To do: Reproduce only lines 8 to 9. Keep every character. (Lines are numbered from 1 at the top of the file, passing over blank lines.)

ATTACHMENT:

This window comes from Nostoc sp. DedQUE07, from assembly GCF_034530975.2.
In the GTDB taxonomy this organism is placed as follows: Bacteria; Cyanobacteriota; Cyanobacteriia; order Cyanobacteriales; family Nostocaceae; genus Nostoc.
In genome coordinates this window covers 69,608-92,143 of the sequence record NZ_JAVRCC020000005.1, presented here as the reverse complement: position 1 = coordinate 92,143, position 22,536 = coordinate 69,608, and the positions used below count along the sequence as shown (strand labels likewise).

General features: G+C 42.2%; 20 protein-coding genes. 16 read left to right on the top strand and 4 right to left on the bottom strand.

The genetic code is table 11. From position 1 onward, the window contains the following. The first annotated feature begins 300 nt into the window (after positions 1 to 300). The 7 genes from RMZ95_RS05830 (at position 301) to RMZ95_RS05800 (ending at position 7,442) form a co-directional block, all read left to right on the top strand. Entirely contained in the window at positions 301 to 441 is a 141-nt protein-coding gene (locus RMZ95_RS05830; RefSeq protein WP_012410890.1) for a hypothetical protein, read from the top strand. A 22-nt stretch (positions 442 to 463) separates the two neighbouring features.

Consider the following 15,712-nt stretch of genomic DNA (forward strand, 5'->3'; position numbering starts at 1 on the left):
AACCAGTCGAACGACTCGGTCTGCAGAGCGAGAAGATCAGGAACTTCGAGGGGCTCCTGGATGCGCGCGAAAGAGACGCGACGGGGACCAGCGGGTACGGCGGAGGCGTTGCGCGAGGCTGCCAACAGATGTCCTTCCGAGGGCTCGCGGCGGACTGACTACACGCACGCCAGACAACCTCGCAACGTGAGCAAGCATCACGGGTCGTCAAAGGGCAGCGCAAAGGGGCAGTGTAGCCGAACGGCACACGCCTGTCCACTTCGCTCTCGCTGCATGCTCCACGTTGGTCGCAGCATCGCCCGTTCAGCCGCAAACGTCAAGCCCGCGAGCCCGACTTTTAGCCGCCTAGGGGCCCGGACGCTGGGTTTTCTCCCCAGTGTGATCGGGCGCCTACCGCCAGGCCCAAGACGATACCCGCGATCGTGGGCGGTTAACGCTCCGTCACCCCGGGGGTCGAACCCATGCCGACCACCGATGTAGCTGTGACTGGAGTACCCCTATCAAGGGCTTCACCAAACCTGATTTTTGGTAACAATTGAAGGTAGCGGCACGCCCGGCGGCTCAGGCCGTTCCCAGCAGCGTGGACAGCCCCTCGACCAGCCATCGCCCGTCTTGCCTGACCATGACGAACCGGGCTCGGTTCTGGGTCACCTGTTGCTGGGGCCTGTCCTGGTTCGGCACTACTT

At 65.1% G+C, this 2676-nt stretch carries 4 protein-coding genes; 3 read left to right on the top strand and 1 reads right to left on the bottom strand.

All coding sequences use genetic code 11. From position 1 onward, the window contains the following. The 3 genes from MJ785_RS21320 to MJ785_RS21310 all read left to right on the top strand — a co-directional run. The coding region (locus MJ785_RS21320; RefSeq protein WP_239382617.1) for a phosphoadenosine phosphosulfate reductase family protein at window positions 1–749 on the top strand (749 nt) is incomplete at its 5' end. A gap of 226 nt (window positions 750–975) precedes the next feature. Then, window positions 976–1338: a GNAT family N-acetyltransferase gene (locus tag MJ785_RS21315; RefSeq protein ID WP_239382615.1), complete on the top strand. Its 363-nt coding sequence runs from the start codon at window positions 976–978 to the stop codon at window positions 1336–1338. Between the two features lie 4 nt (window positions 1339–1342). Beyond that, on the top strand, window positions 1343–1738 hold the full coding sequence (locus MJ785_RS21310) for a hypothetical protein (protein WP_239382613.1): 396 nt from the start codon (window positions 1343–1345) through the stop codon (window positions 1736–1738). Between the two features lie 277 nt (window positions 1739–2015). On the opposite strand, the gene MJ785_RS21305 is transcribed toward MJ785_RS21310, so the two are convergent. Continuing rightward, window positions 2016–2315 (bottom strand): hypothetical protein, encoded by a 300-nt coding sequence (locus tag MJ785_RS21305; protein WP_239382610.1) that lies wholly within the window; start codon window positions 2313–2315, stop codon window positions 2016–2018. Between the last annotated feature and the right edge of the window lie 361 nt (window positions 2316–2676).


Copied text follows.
At 65.1% G+C, this 2676-nt stretch carries 4 protein-coding genes; 3 read left to right on the top strand and 1 reads right to left on the bottom strand.

All coding sequences use genetic code 11. From position 1 onward, the window contains the following. The 3 genes from MJ785_RS21320 to MJ785_RS21310 all read left to right on the top strand — a co-directional run. The coding region (locus MJ785_RS21320; RefSeq protein WP_239382617.1) for a phosphoadenosine phosphosulfate reductase family protein at window positions 1–749 on the top strand (749 nt) is incomplete at its 5' end. A gap of 226 nt (window positions 750–975) precedes the next feature. Then, window positions 976–1338: a GNAT family N-acetyltransferase gene (locus tag MJ785_RS21315; RefSeq protein ID WP_239382615.1), complete on the top strand. Its 363-nt coding sequence runs from the start codon at window positions 976–978 to the stop codon at window positions 1336–1338. Between the two features lie 4 nt (window positions 1339–1342). Beyond that, on the top strand, window positions 1343–1738 hold the full coding sequence (locus MJ785_RS21310) for a hypothetical protein (protein WP_239382613.1): 396 nt from the start codon (window positions 1343–1345) through the stop codon (window positions 1736–1738). Between the two features lie 277 nt (window positions 1739–2015). On the opposite strand, the gene MJ785_RS21305 is transcribed toward MJ785_RS21310, so the two are convergent. Continuing rightward, window positions 2016–2315 (bottom strand): hypothetical protein, encoded by a 300-nt coding sequence (locus tag MJ785_RS21305; protein WP_239382610.1) that lies wholly within the window; start codon window positions 2313–2315, stop codon window positions 2016–2018. Between the last annotated feature and the right edge of the window lie 361 nt (window positions 2316–2676).